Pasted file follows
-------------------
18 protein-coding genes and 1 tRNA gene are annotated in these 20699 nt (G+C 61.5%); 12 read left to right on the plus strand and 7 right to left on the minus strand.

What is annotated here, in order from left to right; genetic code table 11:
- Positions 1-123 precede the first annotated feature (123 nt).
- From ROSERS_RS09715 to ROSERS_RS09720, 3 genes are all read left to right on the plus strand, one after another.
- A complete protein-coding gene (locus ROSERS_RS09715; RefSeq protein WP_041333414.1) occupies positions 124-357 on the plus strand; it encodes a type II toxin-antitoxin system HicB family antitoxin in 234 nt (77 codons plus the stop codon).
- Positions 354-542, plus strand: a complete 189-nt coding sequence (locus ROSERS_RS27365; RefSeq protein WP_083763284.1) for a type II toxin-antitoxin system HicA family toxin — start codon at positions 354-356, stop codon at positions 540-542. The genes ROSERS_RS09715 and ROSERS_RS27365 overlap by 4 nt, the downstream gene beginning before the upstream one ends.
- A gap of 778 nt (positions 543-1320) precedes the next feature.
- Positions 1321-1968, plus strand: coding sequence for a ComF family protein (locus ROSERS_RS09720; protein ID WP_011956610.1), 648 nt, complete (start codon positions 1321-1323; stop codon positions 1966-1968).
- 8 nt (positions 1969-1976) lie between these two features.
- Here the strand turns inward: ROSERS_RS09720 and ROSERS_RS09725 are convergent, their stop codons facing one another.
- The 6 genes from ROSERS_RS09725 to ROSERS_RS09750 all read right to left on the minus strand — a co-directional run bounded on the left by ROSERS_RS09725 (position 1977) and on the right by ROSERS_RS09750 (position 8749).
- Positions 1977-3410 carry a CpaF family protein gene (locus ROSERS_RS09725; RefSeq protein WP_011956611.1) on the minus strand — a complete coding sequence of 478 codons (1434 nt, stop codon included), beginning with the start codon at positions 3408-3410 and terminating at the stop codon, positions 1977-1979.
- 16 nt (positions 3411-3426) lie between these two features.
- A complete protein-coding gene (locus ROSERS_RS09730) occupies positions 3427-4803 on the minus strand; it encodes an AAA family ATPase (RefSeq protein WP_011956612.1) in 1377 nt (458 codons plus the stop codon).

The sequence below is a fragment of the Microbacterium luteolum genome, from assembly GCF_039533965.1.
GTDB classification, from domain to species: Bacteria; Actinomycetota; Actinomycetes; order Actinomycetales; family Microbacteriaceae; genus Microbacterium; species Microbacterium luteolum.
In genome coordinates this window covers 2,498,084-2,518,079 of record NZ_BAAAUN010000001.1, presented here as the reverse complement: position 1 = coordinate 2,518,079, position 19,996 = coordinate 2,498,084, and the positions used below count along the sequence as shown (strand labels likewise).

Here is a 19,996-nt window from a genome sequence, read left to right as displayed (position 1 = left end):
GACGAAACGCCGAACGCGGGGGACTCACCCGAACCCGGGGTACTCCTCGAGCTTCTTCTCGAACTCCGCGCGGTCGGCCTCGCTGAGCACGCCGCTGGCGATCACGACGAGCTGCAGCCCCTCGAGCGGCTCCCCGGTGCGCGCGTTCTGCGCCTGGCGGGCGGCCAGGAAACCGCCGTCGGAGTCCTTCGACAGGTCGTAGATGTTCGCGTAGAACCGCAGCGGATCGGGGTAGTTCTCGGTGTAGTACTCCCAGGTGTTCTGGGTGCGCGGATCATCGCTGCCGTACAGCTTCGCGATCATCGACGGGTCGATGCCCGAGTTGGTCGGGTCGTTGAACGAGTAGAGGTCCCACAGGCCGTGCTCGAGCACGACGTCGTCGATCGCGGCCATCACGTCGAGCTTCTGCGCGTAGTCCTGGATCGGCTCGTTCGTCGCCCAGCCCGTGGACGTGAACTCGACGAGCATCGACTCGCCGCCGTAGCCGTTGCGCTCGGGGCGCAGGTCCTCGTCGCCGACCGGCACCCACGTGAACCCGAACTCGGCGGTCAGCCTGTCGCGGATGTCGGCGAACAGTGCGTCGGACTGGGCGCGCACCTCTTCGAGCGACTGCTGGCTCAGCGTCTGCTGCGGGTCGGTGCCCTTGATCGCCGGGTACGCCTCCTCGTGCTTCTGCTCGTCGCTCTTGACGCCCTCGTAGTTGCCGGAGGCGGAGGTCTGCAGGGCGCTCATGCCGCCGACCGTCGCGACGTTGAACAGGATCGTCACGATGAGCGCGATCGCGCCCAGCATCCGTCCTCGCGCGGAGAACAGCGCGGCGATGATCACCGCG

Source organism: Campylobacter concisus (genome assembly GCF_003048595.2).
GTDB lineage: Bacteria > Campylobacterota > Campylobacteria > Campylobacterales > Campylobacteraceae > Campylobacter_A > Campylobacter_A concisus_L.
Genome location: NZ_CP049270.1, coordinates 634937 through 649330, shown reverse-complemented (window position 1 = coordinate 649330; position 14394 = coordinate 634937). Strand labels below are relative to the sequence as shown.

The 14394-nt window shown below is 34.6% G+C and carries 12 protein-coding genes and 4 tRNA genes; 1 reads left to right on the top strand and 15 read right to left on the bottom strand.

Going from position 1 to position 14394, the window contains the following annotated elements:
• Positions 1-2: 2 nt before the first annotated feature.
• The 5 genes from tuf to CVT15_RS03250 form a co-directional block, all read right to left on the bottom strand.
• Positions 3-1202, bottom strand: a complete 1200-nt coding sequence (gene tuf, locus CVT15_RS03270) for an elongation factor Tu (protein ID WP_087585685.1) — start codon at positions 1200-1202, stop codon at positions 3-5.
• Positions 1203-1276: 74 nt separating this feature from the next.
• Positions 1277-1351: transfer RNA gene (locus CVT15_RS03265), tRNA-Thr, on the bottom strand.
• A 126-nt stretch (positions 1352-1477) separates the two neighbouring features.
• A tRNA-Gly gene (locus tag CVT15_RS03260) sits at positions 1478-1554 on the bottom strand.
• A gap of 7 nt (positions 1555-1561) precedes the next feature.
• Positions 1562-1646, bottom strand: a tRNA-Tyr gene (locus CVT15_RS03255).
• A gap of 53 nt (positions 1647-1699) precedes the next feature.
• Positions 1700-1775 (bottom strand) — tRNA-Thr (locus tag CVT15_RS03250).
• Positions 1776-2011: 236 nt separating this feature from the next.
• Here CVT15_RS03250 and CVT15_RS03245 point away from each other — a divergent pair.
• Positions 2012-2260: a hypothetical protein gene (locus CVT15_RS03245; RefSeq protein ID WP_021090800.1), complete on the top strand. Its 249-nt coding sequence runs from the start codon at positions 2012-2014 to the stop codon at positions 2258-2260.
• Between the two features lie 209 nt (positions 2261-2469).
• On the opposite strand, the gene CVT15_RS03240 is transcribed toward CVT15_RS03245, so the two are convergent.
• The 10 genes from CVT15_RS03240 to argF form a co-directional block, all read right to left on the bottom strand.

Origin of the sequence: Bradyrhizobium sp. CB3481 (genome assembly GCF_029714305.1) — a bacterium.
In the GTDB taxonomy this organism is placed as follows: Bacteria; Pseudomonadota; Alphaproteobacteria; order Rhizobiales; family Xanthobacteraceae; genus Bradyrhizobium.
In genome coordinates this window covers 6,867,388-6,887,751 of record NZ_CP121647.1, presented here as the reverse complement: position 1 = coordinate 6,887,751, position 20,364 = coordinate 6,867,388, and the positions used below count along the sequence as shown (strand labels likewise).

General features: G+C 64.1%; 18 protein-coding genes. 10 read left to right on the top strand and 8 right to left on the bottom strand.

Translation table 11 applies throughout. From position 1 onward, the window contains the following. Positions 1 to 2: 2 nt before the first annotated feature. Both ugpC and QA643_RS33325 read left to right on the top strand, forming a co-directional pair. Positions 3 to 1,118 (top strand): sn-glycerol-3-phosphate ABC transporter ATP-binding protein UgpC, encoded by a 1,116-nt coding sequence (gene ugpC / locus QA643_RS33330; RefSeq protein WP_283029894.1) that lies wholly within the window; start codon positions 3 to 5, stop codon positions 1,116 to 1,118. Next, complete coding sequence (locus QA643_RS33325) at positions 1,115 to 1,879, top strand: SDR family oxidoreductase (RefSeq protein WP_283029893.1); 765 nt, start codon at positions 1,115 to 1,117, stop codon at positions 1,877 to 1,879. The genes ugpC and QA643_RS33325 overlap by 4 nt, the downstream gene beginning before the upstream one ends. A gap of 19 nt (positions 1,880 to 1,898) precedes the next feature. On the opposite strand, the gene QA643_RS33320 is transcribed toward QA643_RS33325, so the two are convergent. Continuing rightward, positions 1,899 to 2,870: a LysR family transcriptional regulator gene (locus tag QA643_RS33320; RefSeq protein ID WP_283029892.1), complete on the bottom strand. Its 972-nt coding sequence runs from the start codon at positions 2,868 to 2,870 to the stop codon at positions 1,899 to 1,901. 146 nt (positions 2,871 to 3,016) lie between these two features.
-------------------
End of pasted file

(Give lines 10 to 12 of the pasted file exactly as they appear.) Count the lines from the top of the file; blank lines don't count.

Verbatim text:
- Here the strand turns inward: ROSERS_RS09720 and ROSERS_RS09725 are convergent, their stop codons facing one another.
- The 6 genes from ROSERS_RS09725 to ROSERS_RS09750 all read right to left on the minus strand — a co-directional run bounded on the left by ROSERS_RS09725 (position 1977) and on the right by ROSERS_RS09750 (position 8749).
- Positions 1977-3410 carry a CpaF family protein gene (locus ROSERS_RS09725; RefSeq protein WP_011956611.1) on the minus strand — a complete coding sequence of 478 codons (1434 nt, stop codon included), beginning with the start codon at positions 3408-3410 and terminating at the stop codon, positions 1977-1979.